I literally squealed with glee when I received my copy of “The Night Strangers” as a birthday present from a friend. Glee.
Now, after finishing it in a marathon “Go away, kids, Mommy is reading and she needs to find out if Mr. X is going to die” session, I’m so conflicted. Conflicted, because while Chris Bohjalian wrote another EXCELLENT piece of fiction, the ending moved me to tears. I suppose if I got the ending I had wanted, that would have been predictable. And Bohjalian is anything but predictable. This is not a happy book. And I wouldn’t recommend it if you are planning on taking a plane somewhere soon, or buying that 100+year-old Victorian home in New England.
“The Night Strangers” centers on the attempts made by the Lintons—Chip, Emily, Hallie and Garnet—to recover as a family after Chip ‘s plane (he is a pilot feeling as if he never quite reached the heights of his career) crashes into Lake Champlain, killing 39 of his passengers and crew. They move from Pennsylvania to New Hampshire and suddenly find themselves in the town that boasts more than its fair share of “herbalists,” and in a house with a past that no one really tells them about.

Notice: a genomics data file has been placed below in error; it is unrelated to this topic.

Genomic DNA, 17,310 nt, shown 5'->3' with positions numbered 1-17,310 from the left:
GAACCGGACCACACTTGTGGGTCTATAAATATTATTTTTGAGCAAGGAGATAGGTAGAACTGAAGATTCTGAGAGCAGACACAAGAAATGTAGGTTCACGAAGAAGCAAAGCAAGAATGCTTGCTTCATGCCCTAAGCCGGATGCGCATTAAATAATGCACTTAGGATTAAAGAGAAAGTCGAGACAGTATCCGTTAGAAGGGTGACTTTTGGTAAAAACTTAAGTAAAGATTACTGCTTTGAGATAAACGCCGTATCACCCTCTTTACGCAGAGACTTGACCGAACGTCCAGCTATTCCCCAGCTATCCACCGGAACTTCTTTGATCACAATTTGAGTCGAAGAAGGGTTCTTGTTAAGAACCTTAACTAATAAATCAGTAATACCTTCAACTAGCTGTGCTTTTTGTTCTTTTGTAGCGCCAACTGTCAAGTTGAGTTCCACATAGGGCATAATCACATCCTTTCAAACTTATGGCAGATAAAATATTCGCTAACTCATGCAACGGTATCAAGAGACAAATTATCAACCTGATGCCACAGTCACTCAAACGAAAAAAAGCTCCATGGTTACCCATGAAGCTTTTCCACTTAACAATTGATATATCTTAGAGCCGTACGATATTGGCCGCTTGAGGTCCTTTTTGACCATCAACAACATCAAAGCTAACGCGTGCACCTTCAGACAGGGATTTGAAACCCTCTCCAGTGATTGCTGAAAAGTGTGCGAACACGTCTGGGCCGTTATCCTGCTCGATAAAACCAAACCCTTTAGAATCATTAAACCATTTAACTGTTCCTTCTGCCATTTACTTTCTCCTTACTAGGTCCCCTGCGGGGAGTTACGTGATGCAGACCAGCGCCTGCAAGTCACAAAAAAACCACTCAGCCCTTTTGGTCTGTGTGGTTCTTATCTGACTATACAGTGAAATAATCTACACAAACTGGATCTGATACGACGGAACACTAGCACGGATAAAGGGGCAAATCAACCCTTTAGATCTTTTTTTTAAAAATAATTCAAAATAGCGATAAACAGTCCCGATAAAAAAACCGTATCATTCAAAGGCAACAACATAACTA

If this makes it to film, we’re talking a “Sixth Sense Meets Fatal Attraction Meets Cocoon” kind of flick. And if I were to run into Anise in a dark alley, I’m not sure if I’d be safer to run like hell or take a chance at punching her in the throat. I actually looked up the meaning of Anise, hoping to discover it was a bitter old hag of a spice, but sadly, no. She is evil personified.
It seemed there were a few loose ends (Just what WAS that intimate scene between Reseda and Emily? I think I missed a metaphor.), but that actually may have been more of my fault as I found myself in speed-read, can’t-put-down mode. As long as you don’t mind tales that aren’t wrapped up in a pretty bow, you will enjoy this book immensely.
Scary good. SCARY good!
The Night Strangers